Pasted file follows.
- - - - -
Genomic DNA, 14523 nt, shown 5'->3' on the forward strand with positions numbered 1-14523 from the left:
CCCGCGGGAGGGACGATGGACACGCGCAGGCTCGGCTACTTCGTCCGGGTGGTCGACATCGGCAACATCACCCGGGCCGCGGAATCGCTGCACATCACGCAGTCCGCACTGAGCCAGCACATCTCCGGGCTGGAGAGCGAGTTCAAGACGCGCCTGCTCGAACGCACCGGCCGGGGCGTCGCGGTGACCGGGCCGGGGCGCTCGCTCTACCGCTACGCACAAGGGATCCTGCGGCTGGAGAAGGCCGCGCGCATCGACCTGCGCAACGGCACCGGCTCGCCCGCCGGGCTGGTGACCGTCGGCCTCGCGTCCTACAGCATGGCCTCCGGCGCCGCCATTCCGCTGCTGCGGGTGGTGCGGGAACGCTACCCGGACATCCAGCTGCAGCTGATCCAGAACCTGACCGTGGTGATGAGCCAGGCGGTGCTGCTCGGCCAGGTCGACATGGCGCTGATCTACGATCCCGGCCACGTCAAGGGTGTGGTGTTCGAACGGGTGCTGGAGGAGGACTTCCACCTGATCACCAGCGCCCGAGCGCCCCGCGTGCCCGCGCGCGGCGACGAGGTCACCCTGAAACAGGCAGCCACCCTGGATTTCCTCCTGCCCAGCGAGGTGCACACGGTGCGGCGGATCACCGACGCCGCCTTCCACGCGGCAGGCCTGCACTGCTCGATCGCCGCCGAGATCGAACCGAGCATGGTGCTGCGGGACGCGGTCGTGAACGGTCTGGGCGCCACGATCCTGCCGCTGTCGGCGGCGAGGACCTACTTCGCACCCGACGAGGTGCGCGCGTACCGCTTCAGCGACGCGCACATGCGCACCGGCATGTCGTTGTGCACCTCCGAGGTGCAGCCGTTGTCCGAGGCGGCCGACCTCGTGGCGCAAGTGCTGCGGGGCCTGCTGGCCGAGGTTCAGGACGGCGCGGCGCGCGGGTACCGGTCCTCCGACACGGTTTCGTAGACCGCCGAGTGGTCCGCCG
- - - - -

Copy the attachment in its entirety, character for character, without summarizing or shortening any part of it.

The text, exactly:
Genomic DNA, 14523 nt, shown 5'->3' on the forward strand with positions numbered 1-14523 from the left:
CCCGCGGGAGGGACGATGGACACGCGCAGGCTCGGCTACTTCGTCCGGGTGGTCGACATCGGCAACATCACCCGGGCCGCGGAATCGCTGCACATCACGCAGTCCGCACTGAGCCAGCACATCTCCGGGCTGGAGAGCGAGTTCAAGACGCGCCTGCTCGAACGCACCGGCCGGGGCGTCGCGGTGACCGGGCCGGGGCGCTCGCTCTACCGCTACGCACAAGGGATCCTGCGGCTGGAGAAGGCCGCGCGCATCGACCTGCGCAACGGCACCGGCTCGCCCGCCGGGCTGGTGACCGTCGGCCTCGCGTCCTACAGCATGGCCTCCGGCGCCGCCATTCCGCTGCTGCGGGTGGTGCGGGAACGCTACCCGGACATCCAGCTGCAGCTGATCCAGAACCTGACCGTGGTGATGAGCCAGGCGGTGCTGCTCGGCCAGGTCGACATGGCGCTGATCTACGATCCCGGCCACGTCAAGGGTGTGGTGTTCGAACGGGTGCTGGAGGAGGACTTCCACCTGATCACCAGCGCCCGAGCGCCCCGCGTGCCCGCGCGCGGCGACGAGGTCACCCTGAAACAGGCAGCCACCCTGGATTTCCTCCTGCCCAGCGAGGTGCACACGGTGCGGCGGATCACCGACGCCGCCTTCCACGCGGCAGGCCTGCACTGCTCGATCGCCGCCGAGATCGAACCGAGCATGGTGCTGCGGGACGCGGTCGTGAACGGTCTGGGCGCCACGATCCTGCCGCTGTCGGCGGCGAGGACCTACTTCGCACCCGACGAGGTGCGCGCGTACCGCTTCAGCGACGCGCACATGCGCACCGGCATGTCGTTGTGCACCTCCGAGGTGCAGCCGTTGTCCGAGGCGGCCGACCTCGTGGCGCAAGTGCTGCGGGGCCTGCTGGCCGAGGTTCAGGACGGCGCGGCGCGCGGGTACCGGTCCTCCGACACGGTTTCGTAGACCGCCGAGTGGTCCGCCG